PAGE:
There have been 266 games played and 30 teams eliminated. Now just two teams and one game remain before the 2013 NFL season is history.
Prior to last week’s Conference Championship games we knew Super Bowl XLVIII was going to be a most intriguing matchup. We knew one of two outstanding future Hall of Fame quarterbacks would lead one of the league’s most potent offenses into the Super Bowl.
Either Peyton Manning would lead the record setting offense of the Denver Broncos to the Big Game at the Meadowlands of East Rutherford, N.J. or Tom Brady would guide the New England Patriots, many of whose records from 2007 Manning and the Broncos eclipsed this season.
We also knew the Broncos or Patriots would be facing one of the best defenses in the NFL with an offense led by one of the new breed of mobile quarterback at the outset of a career marked by the new catch phrase that permeates current day offenses, the “read option.” Either Colin Kaepernick or Russell Wilson would lead the San Francisco 49ers or Seattle Seahawks, respectively, to the Super Bowl.
As it turned out the matchup taking place a week from Sunday will have Denver taking on Seattle after the Broncos defeated New England, 26-16, to win the AFC Championship and the Seahawks, holding off a last minute San Francisco drive to win, took the NFC title, 23-17.
For the first time since New Orleans defeated Indianapolis in Super Bowl XLIV the two No. 1 seeds have made it to the Super Bowl. Ironically, Peyton Manning was the quarterback of that Colts team that lost to the Saints, 31-17, in a game that will long be remembered for the Saints’ onside kick to open the second half despite trailing.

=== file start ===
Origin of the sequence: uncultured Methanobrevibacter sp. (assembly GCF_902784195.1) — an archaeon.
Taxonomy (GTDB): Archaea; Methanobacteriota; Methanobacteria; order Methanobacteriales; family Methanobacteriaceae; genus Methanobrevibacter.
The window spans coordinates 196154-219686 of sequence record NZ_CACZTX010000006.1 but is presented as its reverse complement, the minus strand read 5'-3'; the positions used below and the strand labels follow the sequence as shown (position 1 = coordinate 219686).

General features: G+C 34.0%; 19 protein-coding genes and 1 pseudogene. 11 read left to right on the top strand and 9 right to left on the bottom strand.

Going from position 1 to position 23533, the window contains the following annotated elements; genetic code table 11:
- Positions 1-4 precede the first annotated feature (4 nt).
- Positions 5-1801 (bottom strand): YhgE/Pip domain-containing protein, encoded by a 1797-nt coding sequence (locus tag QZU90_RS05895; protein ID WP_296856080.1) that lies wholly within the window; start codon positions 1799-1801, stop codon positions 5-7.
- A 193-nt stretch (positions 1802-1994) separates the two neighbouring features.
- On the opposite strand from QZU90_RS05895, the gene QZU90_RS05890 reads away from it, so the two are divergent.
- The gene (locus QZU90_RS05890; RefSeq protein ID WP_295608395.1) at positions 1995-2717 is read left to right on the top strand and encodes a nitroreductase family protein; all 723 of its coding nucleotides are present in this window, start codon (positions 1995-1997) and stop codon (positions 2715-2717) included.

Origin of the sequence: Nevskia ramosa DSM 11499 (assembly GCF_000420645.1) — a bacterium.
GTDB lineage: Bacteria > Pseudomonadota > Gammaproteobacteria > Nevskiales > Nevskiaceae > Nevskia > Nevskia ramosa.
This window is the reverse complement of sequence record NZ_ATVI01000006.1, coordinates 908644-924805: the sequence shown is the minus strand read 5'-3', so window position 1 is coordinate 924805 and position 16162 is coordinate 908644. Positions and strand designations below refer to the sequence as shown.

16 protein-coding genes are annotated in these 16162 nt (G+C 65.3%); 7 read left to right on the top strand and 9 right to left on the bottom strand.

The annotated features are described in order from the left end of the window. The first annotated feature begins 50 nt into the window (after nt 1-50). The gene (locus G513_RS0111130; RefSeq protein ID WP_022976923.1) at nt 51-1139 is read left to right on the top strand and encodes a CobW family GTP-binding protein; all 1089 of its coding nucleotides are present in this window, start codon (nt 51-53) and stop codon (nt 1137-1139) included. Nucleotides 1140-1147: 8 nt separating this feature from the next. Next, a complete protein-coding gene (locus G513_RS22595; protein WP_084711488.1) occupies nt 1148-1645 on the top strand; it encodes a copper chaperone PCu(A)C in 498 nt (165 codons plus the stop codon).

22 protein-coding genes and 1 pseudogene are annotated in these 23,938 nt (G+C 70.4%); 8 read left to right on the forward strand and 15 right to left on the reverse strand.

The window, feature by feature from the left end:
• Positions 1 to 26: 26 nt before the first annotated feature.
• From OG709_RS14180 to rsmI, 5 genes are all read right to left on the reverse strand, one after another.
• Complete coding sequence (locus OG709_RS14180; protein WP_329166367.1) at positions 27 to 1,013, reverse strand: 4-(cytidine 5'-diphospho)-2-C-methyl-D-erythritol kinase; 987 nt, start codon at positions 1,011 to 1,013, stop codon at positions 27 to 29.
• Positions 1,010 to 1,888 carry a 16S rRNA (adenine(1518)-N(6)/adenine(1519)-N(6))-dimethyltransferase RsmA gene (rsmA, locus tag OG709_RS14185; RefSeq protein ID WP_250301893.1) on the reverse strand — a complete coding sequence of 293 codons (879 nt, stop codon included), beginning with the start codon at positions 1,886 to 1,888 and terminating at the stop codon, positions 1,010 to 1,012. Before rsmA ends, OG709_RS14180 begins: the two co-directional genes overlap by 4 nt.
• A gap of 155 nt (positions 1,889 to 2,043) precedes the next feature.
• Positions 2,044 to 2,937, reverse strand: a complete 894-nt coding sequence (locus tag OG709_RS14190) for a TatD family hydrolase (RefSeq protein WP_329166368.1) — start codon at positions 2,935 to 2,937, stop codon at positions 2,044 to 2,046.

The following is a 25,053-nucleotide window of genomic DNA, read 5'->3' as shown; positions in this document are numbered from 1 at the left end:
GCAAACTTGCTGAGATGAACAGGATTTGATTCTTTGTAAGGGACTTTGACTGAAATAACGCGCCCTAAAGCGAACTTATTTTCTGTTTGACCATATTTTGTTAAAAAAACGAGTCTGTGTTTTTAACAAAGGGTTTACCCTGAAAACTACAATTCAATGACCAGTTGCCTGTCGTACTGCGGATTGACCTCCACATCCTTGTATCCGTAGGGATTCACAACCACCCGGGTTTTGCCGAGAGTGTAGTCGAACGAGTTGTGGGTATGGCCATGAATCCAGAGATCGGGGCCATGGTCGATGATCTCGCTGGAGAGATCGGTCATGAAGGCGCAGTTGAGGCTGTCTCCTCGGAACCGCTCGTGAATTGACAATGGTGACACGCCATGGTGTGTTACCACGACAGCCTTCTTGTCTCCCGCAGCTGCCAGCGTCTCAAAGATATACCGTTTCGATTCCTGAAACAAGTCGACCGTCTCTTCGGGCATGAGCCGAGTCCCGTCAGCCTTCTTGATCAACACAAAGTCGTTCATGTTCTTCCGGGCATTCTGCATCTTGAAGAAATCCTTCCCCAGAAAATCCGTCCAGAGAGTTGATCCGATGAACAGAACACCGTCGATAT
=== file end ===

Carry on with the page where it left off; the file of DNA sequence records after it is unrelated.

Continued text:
That was also the last time a team that played in the Wild Card round did not make it to the Super Bowl, as is the case this season. In fact, NFL parity has been such that this marks just the second time in the last nine seasons the two Super Bowl teams started the playoffs with byes and did not see action on Wild Card weekend.
Although the continuity of week to week play is interrupted, and in this instance for the second time in a month for both teams, the extra time off does allow for nagging injuries that have mounted over the course of the season to have extra time to heal. In theory, that should make for better play in the Super Bowl with more healthy players available.
This matchup also has the potential for being the most competitively priced Super Bowl in more than a generation.
When the opening lines came out at the various sports books, both here in Nevada and around the world, there was a great difference of opinion. At some books Denver opened as a 1 point favorite. At other books, Seattle was made an opening 1 point favorite. And some books opened the game at pick ‘em.
Yet within 90 minutes or so the prevailing lines had Denver favored by 1½ to 2½ points with isolated reports of Denver favored by a FG for a very short period of time before money pushed the line back under 3.
It’s been over 30 years since a Super Bowl line closed at right around pick ‘em. In Super Bowl XVI Cincinnati closed as 1 point favorites over San Francisco. It was the first Super Bowl appearance for both franchises as the 49ers won the first of four Super Bowls in a nine season span, 26-21.
That Super Bowl was the first of four straight with a closing line of a FG or less. That period also marked the start of a long period of NFC dominance. Starting with that 49ers’ win over the Bengals, the NFC representative won 15 of 16 Super Bowls. Only the Raiders’ 38-9 win over Washington in SB 23 (enough of the Roman numerals!) interrupted that streak.
The NFC’s domination, ironically, was ended by Denver, which won back to back Super Bowls (32 and 33) in John Elway’s final two seasons.
During a stretch of Super Bowls from SB 20 to 36, there were 13 of 17 having closing lines of 7 points or more with eight games having double digit spreads. Five straight Super Bowls (from 28 to 32), had double digit lines with the favored team winning all five and going 3-1-1 ATS.